For example, in this case, a switch statement could be performed by the following code:

macro switch(arg1):      while True:          cont=False          val=%arg1%          socket case(arg2):              if val==%arg2% or cont:                  cont=True                  socket          socket else:              socket          break  

that can be used like this:

a=3  switch(a):      case(0):          print("Zero")      case(1):          print("Smaller than 2"):          break      else:          print ("greater than 1")  

so espy translate it in Python as:

a=3  while True:      cont=False      if a==0 or cont:          cont=True          print ("Zero")      if a==1 or cont:          cont=True          print ("Smaller than 2")          break      print ("greater than 1")      break  


Solution:15

I found that a common switch structure:

switch ...parameter...  case p1: v1; break;  case p2: v2; break;  default: v3;  

can be expressed in Python as follows:

(lambda x: v1 if p1(x) else v2 if p2(x) else v3)  

or formatted in a clearer way:

(lambda x:       v1 if p1(x) else       v2 if p2(x) else       v3)  

Instead of being a statement, the python version is an expression, which evaluates to a value.


Solution:16

I didn't find the simple answer I was looking for anywhere on Google search. But I figured it out anyway. It's really quite simple. Decided to post it, and maybe prevent a few less scratches on someone else's head. The key is simply "in" and tuples. Here is the switch statement behavior with fall-through, including RANDOM fall-through.

l = ['Dog', 'Cat', 'Bird', 'Bigfoot',       'Dragonfly', 'Snake', 'Bat', 'Loch Ness Monster']    for x in l:      if x in ('Dog', 'Cat'):          x += " has four legs"      elif x in ('Bat', 'Bird', 'Dragonfly'):          x += " has wings."      elif x in ('Snake',):          x += " has a forked tongue."      else:          x += " is a big mystery by default."      print(x)    print()    for x in range(10):      if x in (0, 1):          x = "Values 0 and 1 caught here."      elif x in (2,):          x = "Value 2 caught here."      elif x in (3, 7, 8):          x = "Values 3, 7, 8 caught here."      elif x in (4, 6):          x = "Values 4 and 6 caught here"      else:          x = "Values 5 and 9 caught in default."      print(x)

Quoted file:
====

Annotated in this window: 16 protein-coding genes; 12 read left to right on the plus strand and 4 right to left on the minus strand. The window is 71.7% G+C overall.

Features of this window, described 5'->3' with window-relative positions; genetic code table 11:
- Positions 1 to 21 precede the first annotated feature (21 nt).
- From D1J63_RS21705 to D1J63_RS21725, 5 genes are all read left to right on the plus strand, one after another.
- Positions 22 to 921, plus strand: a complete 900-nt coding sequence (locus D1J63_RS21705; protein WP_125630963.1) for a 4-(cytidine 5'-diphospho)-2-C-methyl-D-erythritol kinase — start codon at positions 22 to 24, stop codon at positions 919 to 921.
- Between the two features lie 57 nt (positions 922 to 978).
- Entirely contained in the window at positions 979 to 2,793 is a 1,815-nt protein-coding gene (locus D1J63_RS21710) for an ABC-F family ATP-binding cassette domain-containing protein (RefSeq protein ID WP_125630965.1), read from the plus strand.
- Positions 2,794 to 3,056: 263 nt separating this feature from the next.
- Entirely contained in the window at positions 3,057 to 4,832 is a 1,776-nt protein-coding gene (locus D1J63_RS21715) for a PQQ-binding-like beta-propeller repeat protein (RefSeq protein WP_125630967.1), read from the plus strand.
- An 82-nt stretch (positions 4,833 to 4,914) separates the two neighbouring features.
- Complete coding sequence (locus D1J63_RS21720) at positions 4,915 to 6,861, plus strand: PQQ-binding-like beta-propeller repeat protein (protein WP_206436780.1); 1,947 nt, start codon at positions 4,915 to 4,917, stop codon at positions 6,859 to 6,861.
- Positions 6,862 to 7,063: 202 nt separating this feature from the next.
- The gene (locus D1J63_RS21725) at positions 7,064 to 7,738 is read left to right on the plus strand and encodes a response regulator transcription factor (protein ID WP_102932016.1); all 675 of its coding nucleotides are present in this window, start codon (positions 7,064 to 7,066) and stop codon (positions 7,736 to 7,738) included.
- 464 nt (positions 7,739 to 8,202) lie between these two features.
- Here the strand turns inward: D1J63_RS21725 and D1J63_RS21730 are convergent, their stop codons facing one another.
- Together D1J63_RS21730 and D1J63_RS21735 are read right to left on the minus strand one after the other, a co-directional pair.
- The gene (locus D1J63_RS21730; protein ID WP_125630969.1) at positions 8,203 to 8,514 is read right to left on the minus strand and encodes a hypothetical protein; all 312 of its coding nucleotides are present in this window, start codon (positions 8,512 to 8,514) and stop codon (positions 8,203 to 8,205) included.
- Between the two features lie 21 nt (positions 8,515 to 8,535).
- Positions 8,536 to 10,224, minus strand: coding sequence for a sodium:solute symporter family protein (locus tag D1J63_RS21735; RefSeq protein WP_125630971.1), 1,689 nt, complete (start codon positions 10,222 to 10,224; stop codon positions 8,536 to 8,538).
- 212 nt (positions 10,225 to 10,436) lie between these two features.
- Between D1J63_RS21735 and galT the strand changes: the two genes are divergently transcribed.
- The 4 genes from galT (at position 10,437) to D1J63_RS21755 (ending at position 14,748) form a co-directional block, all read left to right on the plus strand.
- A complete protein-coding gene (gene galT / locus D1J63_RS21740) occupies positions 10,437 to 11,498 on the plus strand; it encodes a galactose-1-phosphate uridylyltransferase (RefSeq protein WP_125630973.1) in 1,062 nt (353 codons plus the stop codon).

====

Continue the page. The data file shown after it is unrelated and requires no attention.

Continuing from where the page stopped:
Provides:

Dog has four legs  Cat has four legs  Bird has wings.  Bigfoot is a big mystery by default.  Dragonfly has wings.  Snake has a forked tongue.  Bat has wings.  Loch Ness Monster is a big mystery by default.    Values 0 and 1 caught here.  Values 0 and 1 caught here.  Value 2 caught here.  Values 3, 7, 8 caught here.  Values 4 and 6 caught here  Values 5 and 9 caught in default.  Values 4 and 6 caught here  Values 3, 7, 8 caught here.  Values 3, 7, 8 caught here.  Values 5 and 9 caught in default.